I think the answer is, to both questions, no. It’s not essential, but it’s cool and I hope it’s around for a long time to come, but a private non-profit or the New York State Parks system could administer it just as well.

Now we can move on to determining if the next bunch of furloughs meet those two requirements. The longer the shutdown goes on, the more opportunity we have to evaluate the necessity of the tabled programs and the non-federal alternatives to providing the important ones.

The federal government is going to have to reduce to a manageable size eventually anyway, so we might as well get in a little practice.

What Purpose Does the DOE Serve?   Leave a comment

Government spending has increased outrageously over the past decade. Bush doubled spending during his eight years in office and Barack Obama has tripled spending since coming into office four years ago. Unless a dramatic shift occurs, spending will continue to grow at unsustainable rates. Alleviating the huge debt burden that the government is placing on future generations by reining in federal spending must be a priority for Congress. One good place to start is to cut the wasteful, inefficient, and unnecessary spending at the U.S. Department of Energy (DOE).

Congress’s ultimate objective should be to eliminate any Department of Energy function that does not support a critical national interest unmet by the private sector. This objective will require a broad reorganization, and could very well result in the elimination of the entire department.

Yes, I said that. I’m a small-government conservative with libertarian leanings. I’m okay with eliminating government departments, especially at the federal level, especially if they don’t serve a function only government can serve.

The Department of Energy was born in the middle of the OPEC oil embargo in the 1970s. Energy seemed like an urgent concern at the time, but times have changed. Policymakers frequently create a sense of urgency for the particular government programs that they support. The reality is the United States today enjoys robust domestic energy resources (nuclear energy, oil, coal, and hydroelectric power). The energy market can be diverse and competitive without government interference. While some government research can spur new technology break-throughs, DOE programs should not compete with or crowd out private-sector research. President Obama’s proposals instead move in the opposite direction, spending more money on activities best left to the private sector.

The reality is that when it comes to energy policy, the free market works. Indeed, the business environment for energy is robust despite endless red-tape entanglements by policymakers and bureaucrats. Those attempts to control energy markets do have an effect, resulting in higher prices, fewer available energy sources, reduced competition, and stifled innovation. As federal interventions increase, so do the consequences, which are almost always negative. As a result, the U.S. is now dangerously close to a point where meddling by Washington could have a long-term negative impact on the standard of living of every American.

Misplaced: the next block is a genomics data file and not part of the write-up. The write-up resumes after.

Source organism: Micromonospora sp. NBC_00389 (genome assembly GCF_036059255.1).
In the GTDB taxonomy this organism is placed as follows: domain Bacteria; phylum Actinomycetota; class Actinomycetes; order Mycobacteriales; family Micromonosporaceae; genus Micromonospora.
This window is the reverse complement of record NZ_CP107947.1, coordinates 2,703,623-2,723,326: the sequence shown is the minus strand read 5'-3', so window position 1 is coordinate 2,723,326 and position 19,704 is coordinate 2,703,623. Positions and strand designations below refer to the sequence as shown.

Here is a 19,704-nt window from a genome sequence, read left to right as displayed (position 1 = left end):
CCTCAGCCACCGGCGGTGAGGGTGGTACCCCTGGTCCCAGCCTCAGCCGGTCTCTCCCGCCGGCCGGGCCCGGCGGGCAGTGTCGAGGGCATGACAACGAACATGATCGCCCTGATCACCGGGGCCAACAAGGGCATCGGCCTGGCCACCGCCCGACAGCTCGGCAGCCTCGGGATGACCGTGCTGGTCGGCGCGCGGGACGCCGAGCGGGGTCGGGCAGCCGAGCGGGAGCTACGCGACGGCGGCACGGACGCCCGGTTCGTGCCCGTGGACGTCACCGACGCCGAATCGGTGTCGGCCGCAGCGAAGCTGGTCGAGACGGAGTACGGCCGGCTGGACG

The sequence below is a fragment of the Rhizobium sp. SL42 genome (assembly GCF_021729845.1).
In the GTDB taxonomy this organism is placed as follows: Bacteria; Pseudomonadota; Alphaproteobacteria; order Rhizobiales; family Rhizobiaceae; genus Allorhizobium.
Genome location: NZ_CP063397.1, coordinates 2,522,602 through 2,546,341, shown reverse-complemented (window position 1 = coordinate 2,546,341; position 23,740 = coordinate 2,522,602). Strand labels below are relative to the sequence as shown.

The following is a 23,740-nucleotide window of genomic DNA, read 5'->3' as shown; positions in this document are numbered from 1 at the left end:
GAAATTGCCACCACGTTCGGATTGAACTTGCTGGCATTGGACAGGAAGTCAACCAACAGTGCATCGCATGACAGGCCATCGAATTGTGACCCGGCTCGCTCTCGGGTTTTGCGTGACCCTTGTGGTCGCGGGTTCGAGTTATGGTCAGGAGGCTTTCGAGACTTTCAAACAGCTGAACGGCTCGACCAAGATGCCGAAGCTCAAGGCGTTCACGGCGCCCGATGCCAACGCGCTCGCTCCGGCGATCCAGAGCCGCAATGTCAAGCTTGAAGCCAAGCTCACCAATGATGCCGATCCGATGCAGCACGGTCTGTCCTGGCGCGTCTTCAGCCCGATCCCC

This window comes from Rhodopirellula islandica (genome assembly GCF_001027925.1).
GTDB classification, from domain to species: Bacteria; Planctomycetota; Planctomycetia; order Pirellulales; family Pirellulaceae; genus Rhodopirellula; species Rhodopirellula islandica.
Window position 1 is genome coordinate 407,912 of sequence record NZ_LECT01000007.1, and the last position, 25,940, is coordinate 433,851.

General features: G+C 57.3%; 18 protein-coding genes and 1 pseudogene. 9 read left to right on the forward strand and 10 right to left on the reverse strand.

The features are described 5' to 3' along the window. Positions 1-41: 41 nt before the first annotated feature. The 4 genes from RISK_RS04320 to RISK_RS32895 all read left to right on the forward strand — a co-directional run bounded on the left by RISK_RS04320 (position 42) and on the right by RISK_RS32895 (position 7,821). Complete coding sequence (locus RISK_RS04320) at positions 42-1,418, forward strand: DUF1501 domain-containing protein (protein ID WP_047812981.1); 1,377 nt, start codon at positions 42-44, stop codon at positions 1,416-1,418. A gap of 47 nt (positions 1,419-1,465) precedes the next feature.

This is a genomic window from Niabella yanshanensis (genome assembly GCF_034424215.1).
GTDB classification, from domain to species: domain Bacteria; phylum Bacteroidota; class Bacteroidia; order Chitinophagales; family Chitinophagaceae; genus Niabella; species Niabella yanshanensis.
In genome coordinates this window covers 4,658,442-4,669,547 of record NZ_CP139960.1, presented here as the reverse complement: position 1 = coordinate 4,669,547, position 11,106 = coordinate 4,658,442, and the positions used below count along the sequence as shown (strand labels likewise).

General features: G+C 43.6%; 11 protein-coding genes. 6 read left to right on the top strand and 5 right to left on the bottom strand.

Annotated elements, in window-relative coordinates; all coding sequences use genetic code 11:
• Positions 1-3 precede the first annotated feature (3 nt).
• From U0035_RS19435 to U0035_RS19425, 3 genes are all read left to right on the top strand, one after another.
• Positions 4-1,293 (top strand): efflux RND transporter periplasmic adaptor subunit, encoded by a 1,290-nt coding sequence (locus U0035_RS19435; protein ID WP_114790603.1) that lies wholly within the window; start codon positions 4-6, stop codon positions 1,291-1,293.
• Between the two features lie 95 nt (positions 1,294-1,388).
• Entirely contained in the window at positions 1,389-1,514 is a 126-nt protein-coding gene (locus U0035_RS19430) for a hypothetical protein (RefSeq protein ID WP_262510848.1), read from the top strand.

Image gas pump wrapped in red tape

By attempting to force government-developed technologies into the market, the government diminishes the role of the entrepreneur and crowds out private-sector investment. This practice of the government picking winners and losers denies energy technologies the opportunity to compete in the marketplace, which is the only proven way to develop market-viable products. When the government attempts to drive technological commercialization, it circumvents this critical process and forces technologies on the public that the public does not want or need.

The DOE has intervened through applied research, technology development, and demonstration activities, such as carbon capture and sequestration and biomass infrastructure. With respect to the DOE budget, necessary reforms generally fall into two major categories:

  • programs that the DOE should eliminate or privatize, and
  • programs for which the DOE should scale back funding significantly because they evolved well beyond the scope of basic research.

The Department of Energy’s budget grew from $15 billion in FY 2000 to $25.7 billion in FY 2011. That’s a 71% increase in one decade! Many government programs included in various Presidents’ annual DOE budgets evolved from basic research and development to attempts at commercialization better left to the private sector. Other programs are politically correct pet projects of various members of Congress that taxpayers should not have to pay for. The private sector is much better at allocating resources and developing energy technologies than government-directed initiatives. Such wasteful use of taxpayer money provides Congress an opportunity to significantly scale back or eliminate a number of government energy programs and return the Department of Energy to its traditional mission of promoting national and economic energy security and focus on areas that meet a critical national objective.